The individuals (agents) are programmed to walk randomly about their environment, search for and eat food to obtain energy, reproduce if they can, and act aggressively toward individuals of other groups. During each simulation step, individuals analyze their environment and internal state to determine which actions to take. The actions available to individuals include moving, fighting, and giving birth.

In recent years we have seen multiple incidents with a large number of people injured and killed by one or more armed attackers. Since this type of violence is difficult to predict, detecting threats as early as possible allows to generate early warnings and reduce response time. In this context, any tool to check and compare different action protocols can be a further step in the direction of saving lives. Our proposal combines features from continuous and discrete models to obtain the best of both worlds in order to simulate large and crowded spaces where complex behavior individuals interact. With this proposal we aim to provide a tool for testing different security protocols under several emergency scenarios, where spaces, hazards, and population can be customized. Finally, we use a proof of concept implementation of this model to test specific security protocols under emergency situations for real spaces. Specifically, we test how providing some users of a university college with an app that informs about the type and characteristics of the ongoing hazard, affects in the safety performance.

Schelling famously proposed an extremely simple but highly illustrative social mechanism to understand how strong ethnic segregation could arise in a world where individuals do not necessarily want it. Schelling’s simple computational model is the starting point for our extensions in which we build upon Wilensky’s original NetLogo implementation of this model. Our two NetLogo models can be best studied while reading our chapter “Agent-based Computational Models” (Flache and de Matos Fernandes, 2021 [forthcoming]). In the chapter, we propose 10 best practices to elucidate how agent-based models are a unique method for providing and analyzing formally precise, and empirically plausible mechanistic explanations of puzzling social phenomena, such as segregation, in the social world. Our chapter addresses in particular analytical sociologists who are new to ABMs.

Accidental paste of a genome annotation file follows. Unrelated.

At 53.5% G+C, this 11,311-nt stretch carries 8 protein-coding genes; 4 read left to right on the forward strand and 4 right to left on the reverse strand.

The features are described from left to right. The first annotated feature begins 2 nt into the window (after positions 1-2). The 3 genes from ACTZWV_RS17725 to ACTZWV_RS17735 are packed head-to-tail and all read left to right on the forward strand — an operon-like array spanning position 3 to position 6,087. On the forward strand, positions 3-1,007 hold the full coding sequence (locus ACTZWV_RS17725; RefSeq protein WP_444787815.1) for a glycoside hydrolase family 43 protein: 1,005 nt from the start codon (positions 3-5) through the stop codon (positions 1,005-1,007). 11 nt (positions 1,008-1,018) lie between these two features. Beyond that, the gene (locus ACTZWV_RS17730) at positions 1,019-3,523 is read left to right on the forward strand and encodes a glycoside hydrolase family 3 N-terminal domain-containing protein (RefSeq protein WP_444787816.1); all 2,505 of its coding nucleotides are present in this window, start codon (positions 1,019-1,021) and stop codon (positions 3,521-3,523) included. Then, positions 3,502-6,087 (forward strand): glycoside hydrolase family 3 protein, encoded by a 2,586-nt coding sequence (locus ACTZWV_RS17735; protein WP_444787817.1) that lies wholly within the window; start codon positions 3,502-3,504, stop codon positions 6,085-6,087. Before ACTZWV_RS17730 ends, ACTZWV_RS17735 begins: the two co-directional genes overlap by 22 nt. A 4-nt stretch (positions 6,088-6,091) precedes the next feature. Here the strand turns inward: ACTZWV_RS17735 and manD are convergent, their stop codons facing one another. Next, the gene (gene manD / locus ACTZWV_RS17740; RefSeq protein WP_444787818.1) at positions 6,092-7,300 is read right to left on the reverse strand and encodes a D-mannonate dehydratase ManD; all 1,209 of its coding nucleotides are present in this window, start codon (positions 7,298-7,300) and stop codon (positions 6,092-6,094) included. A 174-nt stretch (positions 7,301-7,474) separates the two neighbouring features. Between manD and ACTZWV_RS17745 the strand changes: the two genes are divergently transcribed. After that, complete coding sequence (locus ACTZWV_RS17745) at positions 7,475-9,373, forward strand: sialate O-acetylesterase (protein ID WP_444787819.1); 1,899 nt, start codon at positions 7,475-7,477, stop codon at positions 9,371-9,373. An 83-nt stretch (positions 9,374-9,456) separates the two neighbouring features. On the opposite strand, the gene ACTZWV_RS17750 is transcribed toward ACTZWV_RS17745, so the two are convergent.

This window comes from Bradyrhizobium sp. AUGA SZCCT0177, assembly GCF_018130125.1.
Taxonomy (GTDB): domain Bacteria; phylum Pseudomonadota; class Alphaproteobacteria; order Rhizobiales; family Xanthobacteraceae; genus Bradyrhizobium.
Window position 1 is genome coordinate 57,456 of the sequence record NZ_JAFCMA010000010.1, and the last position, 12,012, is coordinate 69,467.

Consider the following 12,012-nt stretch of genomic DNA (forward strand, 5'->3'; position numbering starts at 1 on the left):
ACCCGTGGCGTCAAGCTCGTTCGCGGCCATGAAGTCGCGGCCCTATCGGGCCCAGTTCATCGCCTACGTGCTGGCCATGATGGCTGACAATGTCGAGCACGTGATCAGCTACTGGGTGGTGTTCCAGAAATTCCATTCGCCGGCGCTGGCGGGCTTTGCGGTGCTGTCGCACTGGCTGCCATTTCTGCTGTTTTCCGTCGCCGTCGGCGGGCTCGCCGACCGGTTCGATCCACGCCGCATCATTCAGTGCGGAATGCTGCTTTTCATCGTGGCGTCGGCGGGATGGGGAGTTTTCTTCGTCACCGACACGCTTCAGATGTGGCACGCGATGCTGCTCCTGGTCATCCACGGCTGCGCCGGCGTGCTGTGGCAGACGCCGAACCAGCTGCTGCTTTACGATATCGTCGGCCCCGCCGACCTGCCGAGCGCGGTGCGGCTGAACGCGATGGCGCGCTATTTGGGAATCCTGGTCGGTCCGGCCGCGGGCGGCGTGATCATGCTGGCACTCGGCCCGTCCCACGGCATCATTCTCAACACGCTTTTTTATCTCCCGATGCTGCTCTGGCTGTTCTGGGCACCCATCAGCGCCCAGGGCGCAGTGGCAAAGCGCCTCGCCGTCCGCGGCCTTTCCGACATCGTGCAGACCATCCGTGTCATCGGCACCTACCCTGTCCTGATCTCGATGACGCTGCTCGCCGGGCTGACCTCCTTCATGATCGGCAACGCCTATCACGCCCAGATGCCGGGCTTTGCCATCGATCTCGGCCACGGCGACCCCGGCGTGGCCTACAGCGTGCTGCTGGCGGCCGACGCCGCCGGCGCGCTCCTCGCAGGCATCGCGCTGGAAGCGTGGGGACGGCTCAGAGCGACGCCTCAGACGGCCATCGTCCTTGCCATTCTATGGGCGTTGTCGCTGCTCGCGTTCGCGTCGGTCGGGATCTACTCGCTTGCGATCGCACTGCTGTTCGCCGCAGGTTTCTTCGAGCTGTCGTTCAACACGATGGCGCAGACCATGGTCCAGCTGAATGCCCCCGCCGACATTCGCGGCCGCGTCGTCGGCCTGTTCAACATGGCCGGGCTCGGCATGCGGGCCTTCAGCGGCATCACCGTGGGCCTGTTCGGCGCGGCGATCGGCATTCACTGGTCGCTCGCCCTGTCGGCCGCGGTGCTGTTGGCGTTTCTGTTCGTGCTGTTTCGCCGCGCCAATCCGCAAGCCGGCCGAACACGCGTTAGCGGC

In the first model (SegregationExtended), we build on Wilensky’s implementation of Schelling’s model which is available in NetLogo library (Wilensky, 1997). We considerably extend this model, allowing in particular to include larger neighborhoods and a population with four groups roughly resembling the ethnic composition of a contemporary large U.S. city. Further features added concern the possibility to include random noise, and the addition of a number of new outcome measures tuned to highlight macro-level implications of the segregation dynamics for different groups in the agent society.

In SegregationDiscreteChoice, we further modify the model incorporating in particular three new features: 1) heterogeneous preferences roughly based on empirical research categorizing agents into low, medium, and highly tolerant within each of the ethnic subgroups of the population, 2) we drop global thresholds (%-similar-wanted) and introduce instead a continuous individual-level single-peaked preference function for agents’ ideal neighborhood composition, and 3) we use a discrete choice model according to which agents probabilistically decide whether to move to a vacant spot or stay in the current spot by comparing the attractiveness of both locations based on the individual preference functions.

A minimal genetic algorithm was preliminarily developed to search for the solution of an elementary arithmetic problem. It has been modified to explore the effect of a mutator gene and the consequent entrance into a hypermutation state. The phenomenon is particularly important in some types of tumorigenesis and in a more general way, in cells and tissues submitted to chronic sublethal environmental or genomic stress.
Since a long time, some scholars suppose that organisms speed up their own evolution by varying mutation rate, but evolutionary biologists are not convinced that evolution can select a mechanism promoting more (often harmful) mutations looking forward an environmental challenge. The aim of the model is to shed light on these controversial points of views.

COVID-19 US Masks

Dale Brearcliffe | Published Sun Oct 18 16:21:45 2020

This model is an abstract simulation of the COVID-19 virus in the United States population. It demonstrates how different masks of different types affect the progress of the virus.